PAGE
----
Now that Bloomberg owns Business Week, having bought it from McGraw-Hill, it has laid off about 100 staff people. One casualty was the library. According to Stephen Baker, who wrote one of the seminal articles on the importance of blogging in the corporate world, published in Business Week, reporters are being advised to take their research needs to Google. That is, for any reporters who are left....
Online Insider, Nov. 25; The Numerati, Nov. 23
New Hampshire Political Library lets staff go
The New Hampshire Political Library in Concord has laid off its paid staff due to financial difficulties but will continue to operate, though board members are still figuring out what its priorities will be. Board Chairman Terry Shumaker said the library “has been around in various forms with and without staff” since it was founded in 1997. The political library is most active about the time of the New Hampshire primary, hosting candidates, holding educational events, collecting an archive of primary-related material, and serving as a resource for journalists, researchers, and candidates....
Concord (N.H.) Monitor, Dec. 1
Pittsburgh approves $600,000 to help libraries
Pittsburgh City Council today cast a final vote to dedicate $600,000 to the Carnegie Library of Pittsburgh system, in advance of a December 14 meeting of the library board that could postpone the planned closing of four branches and the merger of two others. The money comes from a fund the city uses to pay for vehicle fuel. A dip in fuel prices has left that fund with excess cash, which Council President Doug Shields eyed as a temporary fix for the library’s budget gap....
Pittsburgh (Pa.) Post-Gazette, Dec. 1
Fire rips through Cliffside Park library
The Cliffside Park (N.J.) Public Library could be closed for two weeks after a fire tore through the building November 30, causing extensive damage to books and two offices inside. Library officials said they still were assessing damage to the library, which is one of the busiest in Bergen County. Library Director Ana Chelariu said the collection of borough high school yearbooks dating back to 1928, along with the library’s magazines and opera CDs, were ruined, but the local history room was unscathed. Investigators believe a transformer outside the building exploded, possibly setting an electrical panel on fire....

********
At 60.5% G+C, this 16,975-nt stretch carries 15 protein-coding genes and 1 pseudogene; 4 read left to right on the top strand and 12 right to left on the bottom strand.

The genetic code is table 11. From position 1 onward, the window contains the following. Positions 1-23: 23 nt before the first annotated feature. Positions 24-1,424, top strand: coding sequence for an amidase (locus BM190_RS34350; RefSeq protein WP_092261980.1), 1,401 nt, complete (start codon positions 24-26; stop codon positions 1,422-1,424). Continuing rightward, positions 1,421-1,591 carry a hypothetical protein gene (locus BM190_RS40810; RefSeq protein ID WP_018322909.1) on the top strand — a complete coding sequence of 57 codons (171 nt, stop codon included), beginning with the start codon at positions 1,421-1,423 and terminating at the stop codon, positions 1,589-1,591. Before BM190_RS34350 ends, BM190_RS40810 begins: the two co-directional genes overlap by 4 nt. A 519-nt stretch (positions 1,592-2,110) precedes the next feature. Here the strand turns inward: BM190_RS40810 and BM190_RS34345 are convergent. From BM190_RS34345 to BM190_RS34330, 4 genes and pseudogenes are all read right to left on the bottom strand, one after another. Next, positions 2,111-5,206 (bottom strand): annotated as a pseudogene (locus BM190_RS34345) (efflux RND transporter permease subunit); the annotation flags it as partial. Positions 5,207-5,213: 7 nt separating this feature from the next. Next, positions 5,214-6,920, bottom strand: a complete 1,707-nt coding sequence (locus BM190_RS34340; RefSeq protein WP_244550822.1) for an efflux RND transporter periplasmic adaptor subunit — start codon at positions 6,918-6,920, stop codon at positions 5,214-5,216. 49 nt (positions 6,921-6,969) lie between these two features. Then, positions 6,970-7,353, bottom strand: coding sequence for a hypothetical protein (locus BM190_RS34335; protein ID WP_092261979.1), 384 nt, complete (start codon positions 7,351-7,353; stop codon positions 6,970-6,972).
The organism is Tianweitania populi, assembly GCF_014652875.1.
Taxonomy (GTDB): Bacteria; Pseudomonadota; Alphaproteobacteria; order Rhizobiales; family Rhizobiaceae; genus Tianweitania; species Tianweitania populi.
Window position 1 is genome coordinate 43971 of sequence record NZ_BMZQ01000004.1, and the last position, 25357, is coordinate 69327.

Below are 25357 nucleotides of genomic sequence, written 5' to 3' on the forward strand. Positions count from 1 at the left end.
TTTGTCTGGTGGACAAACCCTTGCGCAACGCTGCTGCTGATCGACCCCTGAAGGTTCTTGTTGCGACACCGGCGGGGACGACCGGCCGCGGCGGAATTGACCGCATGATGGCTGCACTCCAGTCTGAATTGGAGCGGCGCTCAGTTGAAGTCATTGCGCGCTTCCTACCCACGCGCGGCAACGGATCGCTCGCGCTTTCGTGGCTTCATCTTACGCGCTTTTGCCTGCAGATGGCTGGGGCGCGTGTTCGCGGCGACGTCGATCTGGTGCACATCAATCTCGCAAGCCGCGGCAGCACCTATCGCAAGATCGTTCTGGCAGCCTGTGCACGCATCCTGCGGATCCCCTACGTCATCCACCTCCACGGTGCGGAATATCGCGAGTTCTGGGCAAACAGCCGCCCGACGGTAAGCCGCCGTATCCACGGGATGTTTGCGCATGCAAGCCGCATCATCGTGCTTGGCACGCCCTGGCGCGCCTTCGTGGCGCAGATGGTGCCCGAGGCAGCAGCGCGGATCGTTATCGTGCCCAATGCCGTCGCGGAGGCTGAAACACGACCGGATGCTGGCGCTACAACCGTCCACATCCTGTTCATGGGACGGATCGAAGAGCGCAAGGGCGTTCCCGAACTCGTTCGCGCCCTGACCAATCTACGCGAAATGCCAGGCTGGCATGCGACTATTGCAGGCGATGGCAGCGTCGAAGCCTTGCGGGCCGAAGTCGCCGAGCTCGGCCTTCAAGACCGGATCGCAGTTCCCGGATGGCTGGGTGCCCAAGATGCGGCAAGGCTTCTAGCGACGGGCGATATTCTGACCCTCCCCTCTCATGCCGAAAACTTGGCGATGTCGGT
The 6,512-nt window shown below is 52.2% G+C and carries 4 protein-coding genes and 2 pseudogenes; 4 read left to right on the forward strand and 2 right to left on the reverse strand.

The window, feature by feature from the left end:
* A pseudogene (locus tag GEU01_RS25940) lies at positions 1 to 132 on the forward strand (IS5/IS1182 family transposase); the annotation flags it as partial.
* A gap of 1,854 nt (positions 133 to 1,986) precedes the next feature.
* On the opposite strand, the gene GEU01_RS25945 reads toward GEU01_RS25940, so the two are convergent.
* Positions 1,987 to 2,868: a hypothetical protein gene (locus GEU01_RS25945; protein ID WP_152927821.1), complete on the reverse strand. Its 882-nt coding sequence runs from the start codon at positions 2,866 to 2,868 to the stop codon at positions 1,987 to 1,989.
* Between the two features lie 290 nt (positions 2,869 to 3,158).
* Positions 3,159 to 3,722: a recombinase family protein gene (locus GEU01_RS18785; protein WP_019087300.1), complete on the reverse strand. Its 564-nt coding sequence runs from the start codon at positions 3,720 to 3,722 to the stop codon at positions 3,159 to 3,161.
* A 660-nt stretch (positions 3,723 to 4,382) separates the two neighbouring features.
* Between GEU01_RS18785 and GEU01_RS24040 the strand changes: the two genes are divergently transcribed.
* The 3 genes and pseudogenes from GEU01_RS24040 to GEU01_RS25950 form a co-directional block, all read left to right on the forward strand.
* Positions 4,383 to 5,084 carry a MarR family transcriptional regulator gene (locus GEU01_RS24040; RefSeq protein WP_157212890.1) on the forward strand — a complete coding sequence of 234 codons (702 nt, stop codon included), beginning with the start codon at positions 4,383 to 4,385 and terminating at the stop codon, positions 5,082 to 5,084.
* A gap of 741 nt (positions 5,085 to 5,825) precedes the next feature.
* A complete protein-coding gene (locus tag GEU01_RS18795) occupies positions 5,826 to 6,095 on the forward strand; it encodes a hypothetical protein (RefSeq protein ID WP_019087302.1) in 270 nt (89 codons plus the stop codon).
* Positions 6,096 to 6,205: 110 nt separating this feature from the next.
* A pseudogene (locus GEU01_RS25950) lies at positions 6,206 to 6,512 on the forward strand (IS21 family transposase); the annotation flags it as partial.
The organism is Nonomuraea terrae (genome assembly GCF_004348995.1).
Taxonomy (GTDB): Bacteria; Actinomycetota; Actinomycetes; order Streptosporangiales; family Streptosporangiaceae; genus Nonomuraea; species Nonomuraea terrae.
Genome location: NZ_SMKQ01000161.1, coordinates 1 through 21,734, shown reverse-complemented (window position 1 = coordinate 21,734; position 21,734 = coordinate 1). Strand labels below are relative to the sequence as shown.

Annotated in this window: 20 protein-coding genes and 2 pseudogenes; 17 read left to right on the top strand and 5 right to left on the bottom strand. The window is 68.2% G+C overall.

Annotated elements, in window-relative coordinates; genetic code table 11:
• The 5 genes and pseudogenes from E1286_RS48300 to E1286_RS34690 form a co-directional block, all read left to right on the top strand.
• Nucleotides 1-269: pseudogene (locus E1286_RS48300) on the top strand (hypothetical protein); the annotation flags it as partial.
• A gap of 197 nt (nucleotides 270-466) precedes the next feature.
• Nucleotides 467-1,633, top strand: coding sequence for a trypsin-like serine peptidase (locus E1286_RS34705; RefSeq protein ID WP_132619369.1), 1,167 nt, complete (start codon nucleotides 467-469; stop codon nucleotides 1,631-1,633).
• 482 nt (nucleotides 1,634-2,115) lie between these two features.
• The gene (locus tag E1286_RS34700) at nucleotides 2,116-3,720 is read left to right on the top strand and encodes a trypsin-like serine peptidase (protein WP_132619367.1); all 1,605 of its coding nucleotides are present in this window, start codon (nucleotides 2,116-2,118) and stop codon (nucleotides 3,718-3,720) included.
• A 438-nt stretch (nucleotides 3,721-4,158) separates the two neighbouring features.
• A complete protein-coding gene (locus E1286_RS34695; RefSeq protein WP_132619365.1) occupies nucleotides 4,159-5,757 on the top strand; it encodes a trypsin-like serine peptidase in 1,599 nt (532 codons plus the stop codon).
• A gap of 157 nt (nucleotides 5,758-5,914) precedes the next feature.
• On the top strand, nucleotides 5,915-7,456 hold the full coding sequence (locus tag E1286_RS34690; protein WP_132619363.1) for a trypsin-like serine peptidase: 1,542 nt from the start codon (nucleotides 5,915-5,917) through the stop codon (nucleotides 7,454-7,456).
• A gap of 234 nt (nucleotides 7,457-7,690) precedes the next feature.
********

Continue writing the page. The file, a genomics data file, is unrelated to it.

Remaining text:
Bergen (N.J.) Record, Nov. 30
Library to stay open during furlough or lose certification
The town council of Charlton, Massachusetts, decided not to close its public library during an employee furlough after state Board of Library Commissioners said doing so would terminate its certification. The town had decided to close the library from December 21 to January 4 to give clerical employees a two-week paid vacation in lieu of a 5% wage increase. Library Director Cheryl Hansen said she and an assistant director would keep the library open six hours a day to retain certification....
Worcester (Mass.) Telegram and Gazette, Nov. 27
Darby Free Library still at risk
In Darby Borough, Pennsylvania, where the number of families living below the poverty line is twice the national average, a few dollars mean a lot. Yet officials, facing the possible closing of the historic library founded in 1743, say they are committed to keeping it open, even if taxes go up. At a time when libraries in Philadelphia and across the state are cutting hours and staff, Darby hopes to patch the library’s $30,000 budget deficit, which was widened by a 20.8% cut in state funding this year....
Philadelphia Inquirer, Nov. 30
New law would force British Library to return missal
A 12th-century missal could become the first item from a British national museum to be returned to its rightful owners under a new law governing looted artifacts. The Benevento Missal, which was stolen from a cathedral in southern Italy soon after the Allies bombed the city during World War II, has been in the collection of the British Library since 1947. After a change in the law, it could be back in Italy within months....